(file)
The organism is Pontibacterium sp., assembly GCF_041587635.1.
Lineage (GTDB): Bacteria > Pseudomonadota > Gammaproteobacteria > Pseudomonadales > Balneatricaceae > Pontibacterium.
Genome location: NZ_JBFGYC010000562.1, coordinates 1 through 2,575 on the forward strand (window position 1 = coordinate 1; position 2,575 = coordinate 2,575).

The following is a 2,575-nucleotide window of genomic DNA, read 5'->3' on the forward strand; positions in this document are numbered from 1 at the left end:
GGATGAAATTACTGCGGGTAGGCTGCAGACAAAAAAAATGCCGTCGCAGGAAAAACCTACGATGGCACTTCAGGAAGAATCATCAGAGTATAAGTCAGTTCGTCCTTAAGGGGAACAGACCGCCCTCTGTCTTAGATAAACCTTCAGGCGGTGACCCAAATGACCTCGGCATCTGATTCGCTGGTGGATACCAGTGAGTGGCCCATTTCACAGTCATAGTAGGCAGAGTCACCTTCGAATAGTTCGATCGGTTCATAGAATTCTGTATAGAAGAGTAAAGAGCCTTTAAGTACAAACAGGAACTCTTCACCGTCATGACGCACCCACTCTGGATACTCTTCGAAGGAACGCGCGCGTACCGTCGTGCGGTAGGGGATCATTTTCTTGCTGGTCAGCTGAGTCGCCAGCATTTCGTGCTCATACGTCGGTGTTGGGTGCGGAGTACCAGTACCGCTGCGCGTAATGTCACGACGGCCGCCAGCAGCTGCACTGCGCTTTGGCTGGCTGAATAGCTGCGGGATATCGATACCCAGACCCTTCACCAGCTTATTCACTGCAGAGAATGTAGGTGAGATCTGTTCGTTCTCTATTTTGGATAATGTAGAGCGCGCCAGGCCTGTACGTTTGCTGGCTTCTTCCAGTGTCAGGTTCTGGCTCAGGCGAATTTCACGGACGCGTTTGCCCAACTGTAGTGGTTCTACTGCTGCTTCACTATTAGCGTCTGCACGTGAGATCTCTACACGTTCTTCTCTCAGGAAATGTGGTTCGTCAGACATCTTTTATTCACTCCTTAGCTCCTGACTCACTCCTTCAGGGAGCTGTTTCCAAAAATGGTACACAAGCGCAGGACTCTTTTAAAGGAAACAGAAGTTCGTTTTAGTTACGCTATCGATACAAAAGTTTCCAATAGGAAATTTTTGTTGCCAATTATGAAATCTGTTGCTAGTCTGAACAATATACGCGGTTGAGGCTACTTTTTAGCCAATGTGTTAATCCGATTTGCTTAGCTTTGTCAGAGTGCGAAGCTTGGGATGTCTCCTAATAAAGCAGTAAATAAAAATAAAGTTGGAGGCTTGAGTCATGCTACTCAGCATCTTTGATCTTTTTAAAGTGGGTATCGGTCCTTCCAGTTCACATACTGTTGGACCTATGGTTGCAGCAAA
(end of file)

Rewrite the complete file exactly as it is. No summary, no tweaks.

The organism is Pontibacterium sp., assembly GCF_041587635.1.
Lineage (GTDB): Bacteria > Pseudomonadota > Gammaproteobacteria > Pseudomonadales > Balneatricaceae > Pontibacterium.
Genome location: NZ_JBFGYC010000562.1, coordinates 1 through 2,575 on the forward strand (window position 1 = coordinate 1; position 2,575 = coordinate 2,575).

The following is a 2,575-nucleotide window of genomic DNA, read 5'->3' on the forward strand; positions in this document are numbered from 1 at the left end:
GGATGAAATTACTGCGGGTAGGCTGCAGACAAAAAAAATGCCGTCGCAGGAAAAACCTACGATGGCACTTCAGGAAGAATCATCAGAGTATAAGTCAGTTCGTCCTTAAGGGGAACAGACCGCCCTCTGTCTTAGATAAACCTTCAGGCGGTGACCCAAATGACCTCGGCATCTGATTCGCTGGTGGATACCAGTGAGTGGCCCATTTCACAGTCATAGTAGGCAGAGTCACCTTCGAATAGTTCGATCGGTTCATAGAATTCTGTATAGAAGAGTAAAGAGCCTTTAAGTACAAACAGGAACTCTTCACCGTCATGACGCACCCACTCTGGATACTCTTCGAAGGAACGCGCGCGTACCGTCGTGCGGTAGGGGATCATTTTCTTGCTGGTCAGCTGAGTCGCCAGCATTTCGTGCTCATACGTCGGTGTTGGGTGCGGAGTACCAGTACCGCTGCGCGTAATGTCACGACGGCCGCCAGCAGCTGCACTGCGCTTTGGCTGGCTGAATAGCTGCGGGATATCGATACCCAGACCCTTCACCAGCTTATTCACTGCAGAGAATGTAGGTGAGATCTGTTCGTTCTCTATTTTGGATAATGTAGAGCGCGCCAGGCCTGTACGTTTGCTGGCTTCTTCCAGTGTCAGGTTCTGGCTCAGGCGAATTTCACGGACGCGTTTGCCCAACTGTAGTGGTTCTACTGCTGCTTCACTATTAGCGTCTGCACGTGAGATCTCTACACGTTCTTCTCTCAGGAAATGTGGTTCGTCAGACATCTTTTATTCACTCCTTAGCTCCTGACTCACTCCTTCAGGGAGCTGTTTCCAAAAATGGTACACAAGCGCAGGACTCTTTTAAAGGAAACAGAAGTTCGTTTTAGTTACGCTATCGATACAAAAGTTTCCAATAGGAAATTTTTGTTGCCAATTATGAAATCTGTTGCTAGTCTGAACAATATACGCGGTTGAGGCTACTTTTTAGCCAATGTGTTAATCCGATTTGCTTAGCTTTGTCAGAGTGCGAAGCTTGGGATGTCTCCTAATAAAGCAGTAAATAAAAATAAAGTTGGAGGCTTGAGTCATGCTACTCAGCATCTTTGATCTTTTTAAAGTGGGTATCGGTCCTTCCAGTTCACATACTGTTGGACCTATGGTTGCAGCAAA